Scorpion's Tail

Heliotropium angiospermum

scorpion's tail

Scorpion's tail, photographed at Pawpaw Natural Area, Palm Beach Gardens, Palm Beach County, in February 2013.

Scorpion’s tail, Heliotropium angiospermum, is a fairly common plant in the wilds of South Florida. But, in our experience, it’s more likely to be seen as an element in a butterfly garden than found growing in the backcountry.

It’s a Florida native that grows mainly in the coastal counties from Volusia County southward on the Atlantic side of the state, and from Pinellas on the Gulf. Hendry County is the one inland exception.

Scorpion’s tail’s native range also extends into southern Texas, the Caribbean, Mexico, Central America, and South America.

Scorpion’s tail is a shrubby plant, sometimes herb-like, sometimes woody, that stands between one and three feet tall, with multiple branches. It can be upright in habit, or leaning over, almost prone. Its most indentifiable feature is its terminal spikes of flowers that inspire the plant’s name.

The flowers themselves are white, with five lobes and a bright yellow center. They are individually small, but line up in two ranks along the spike, which tapers to a point at the end. If indeed the spike resembles a scorpion’s tail, it's one that's upside down. We’ve seen some references who see it more like a lobster tail. In any regard, flowers can appear singly or in pairs. Scorpion’s tail blooms year-round.

Leaves of scorpion’s tail are elliptical in shape, wide at the base, narrowing to a point at the tip. The veining is prominent, giving the leaves a “quilted” look. The leaves are simple and arranged opposite each other along the stem.

Favorite habitats include coastal hammocks and disturbed areas.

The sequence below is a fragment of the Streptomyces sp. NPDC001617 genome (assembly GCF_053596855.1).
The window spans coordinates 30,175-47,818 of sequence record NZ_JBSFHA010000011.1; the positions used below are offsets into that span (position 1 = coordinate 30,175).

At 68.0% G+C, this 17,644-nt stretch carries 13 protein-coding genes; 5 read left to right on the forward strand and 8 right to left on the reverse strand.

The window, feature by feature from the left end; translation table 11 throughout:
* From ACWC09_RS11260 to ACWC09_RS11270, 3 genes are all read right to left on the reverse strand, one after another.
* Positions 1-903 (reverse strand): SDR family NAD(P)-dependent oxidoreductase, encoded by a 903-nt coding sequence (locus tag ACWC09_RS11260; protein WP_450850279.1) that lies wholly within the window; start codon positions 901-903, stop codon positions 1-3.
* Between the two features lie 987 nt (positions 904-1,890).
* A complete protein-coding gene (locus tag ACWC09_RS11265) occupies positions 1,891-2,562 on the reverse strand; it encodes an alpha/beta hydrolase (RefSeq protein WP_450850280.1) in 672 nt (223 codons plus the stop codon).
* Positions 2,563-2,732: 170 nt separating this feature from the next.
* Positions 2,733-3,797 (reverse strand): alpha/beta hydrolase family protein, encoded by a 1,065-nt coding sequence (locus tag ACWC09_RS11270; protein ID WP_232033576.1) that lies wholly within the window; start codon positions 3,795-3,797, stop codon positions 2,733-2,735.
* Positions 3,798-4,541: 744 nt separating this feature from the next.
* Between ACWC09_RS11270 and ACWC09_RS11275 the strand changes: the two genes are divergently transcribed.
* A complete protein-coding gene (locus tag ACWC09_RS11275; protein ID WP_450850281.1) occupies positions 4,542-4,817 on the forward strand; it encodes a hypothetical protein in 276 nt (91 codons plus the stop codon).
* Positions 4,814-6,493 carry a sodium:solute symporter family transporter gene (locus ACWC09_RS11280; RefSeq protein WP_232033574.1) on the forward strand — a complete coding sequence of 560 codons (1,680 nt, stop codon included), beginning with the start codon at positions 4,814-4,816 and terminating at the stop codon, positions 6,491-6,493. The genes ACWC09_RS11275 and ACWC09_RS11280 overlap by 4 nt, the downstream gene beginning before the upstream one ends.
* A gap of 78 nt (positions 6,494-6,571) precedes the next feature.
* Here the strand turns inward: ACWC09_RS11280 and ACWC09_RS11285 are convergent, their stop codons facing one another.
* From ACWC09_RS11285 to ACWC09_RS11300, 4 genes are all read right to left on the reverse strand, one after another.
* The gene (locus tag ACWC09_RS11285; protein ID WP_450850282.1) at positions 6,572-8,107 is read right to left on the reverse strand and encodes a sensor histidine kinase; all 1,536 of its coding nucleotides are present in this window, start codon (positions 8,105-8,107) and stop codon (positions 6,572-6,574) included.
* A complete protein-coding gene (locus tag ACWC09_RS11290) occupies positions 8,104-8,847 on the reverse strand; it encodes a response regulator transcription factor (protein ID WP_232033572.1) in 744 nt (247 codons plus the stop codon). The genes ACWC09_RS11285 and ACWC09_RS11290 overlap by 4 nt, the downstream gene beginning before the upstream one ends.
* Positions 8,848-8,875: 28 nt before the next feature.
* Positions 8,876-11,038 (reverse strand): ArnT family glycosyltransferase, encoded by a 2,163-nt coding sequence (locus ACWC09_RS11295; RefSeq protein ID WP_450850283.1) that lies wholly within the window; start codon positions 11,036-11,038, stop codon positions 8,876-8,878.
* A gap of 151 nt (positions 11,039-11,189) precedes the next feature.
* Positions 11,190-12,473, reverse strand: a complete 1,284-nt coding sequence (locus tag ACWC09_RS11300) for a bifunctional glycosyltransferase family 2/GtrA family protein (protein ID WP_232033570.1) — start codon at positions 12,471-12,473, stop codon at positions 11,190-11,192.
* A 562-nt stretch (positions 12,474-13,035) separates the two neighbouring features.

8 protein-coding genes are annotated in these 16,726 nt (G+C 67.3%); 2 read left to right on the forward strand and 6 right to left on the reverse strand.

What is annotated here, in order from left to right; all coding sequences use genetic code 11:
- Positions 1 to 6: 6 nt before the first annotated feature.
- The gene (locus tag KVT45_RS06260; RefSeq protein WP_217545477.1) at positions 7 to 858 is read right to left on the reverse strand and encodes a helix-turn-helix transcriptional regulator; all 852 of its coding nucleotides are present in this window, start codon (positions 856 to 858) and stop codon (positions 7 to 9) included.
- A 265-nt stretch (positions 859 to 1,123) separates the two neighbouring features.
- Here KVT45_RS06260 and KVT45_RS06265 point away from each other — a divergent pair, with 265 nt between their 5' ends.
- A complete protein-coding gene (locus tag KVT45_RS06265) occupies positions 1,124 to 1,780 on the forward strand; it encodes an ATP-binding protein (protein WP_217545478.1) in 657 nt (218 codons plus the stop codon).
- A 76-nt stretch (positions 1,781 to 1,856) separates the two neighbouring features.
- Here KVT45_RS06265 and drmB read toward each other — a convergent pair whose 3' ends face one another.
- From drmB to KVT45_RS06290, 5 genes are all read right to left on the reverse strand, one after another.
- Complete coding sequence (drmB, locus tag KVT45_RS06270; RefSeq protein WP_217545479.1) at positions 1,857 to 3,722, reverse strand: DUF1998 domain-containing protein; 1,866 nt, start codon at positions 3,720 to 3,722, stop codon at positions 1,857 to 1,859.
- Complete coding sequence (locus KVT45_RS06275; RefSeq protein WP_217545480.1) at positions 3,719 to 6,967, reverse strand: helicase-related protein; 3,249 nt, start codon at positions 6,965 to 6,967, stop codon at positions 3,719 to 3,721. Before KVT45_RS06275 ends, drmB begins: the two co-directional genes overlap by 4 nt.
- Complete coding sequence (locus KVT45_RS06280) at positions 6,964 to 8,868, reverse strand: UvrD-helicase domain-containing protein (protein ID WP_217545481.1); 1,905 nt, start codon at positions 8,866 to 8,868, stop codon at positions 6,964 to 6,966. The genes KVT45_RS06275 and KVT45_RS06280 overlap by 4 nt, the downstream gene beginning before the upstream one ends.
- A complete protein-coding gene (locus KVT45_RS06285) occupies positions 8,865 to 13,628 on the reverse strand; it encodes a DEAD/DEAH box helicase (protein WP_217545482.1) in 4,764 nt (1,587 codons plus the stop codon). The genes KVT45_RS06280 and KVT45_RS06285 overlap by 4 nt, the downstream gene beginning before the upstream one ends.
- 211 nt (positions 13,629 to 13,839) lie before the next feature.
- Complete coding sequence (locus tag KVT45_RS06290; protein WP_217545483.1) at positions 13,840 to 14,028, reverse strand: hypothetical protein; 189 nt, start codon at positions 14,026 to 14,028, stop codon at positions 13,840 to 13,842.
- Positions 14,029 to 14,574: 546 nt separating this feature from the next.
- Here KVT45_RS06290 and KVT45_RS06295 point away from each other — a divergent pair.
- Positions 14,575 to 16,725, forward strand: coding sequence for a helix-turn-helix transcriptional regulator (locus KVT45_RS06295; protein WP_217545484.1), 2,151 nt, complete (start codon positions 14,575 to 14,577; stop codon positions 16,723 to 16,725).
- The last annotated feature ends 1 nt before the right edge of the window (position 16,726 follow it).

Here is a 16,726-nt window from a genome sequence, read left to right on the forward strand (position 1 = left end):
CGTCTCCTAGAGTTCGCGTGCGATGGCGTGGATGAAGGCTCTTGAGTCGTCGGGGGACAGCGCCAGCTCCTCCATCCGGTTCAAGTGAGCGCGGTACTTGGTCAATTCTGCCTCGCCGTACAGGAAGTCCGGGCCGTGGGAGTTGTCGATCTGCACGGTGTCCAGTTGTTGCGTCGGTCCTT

As we noted above, scorpion’s tail is commonly used in butterfly gardens. The flowers attract both the Miami blue and Schaus swallowtail butterflies, both extremely rare in South Florida, among others, but no species uses scorpion’s tail as a host plant.

It takes to areas with light shade or full sun, prefers moist soil but can withstand short droughts. It can be grown from seed but some nurseries specializing in native plant do sell the plants. It has a reputation of being easy to grow.

The dried leaves of scorpion’s tail are used in traditional medicine particularly in the Caribbean. It’s used to treat a variety of skin ailments, sores, burns and bites, and to clean the skin of new-borns, to stimulate menstruation and induce abortions, to treat gout and as a anti-inflammatory.

There has been some research into the medicinal properties of Heliotropium species in general but nothing that we could find specifically on our guy, scorpion’s tail.

Scorpion’s tail, also spelled scorpionstail and scorpions-tail, is a member of Boraginaceae, the forget-me-not family.

Photo Gallery — Click on photo for larger image

Links for Scorpion's Tail

Published by Wild South Florida, PO Box 7241, Delray Beach, FL 33482.

Photographs by David Sedore. Photographs are property of the publishers and may not be used without permission.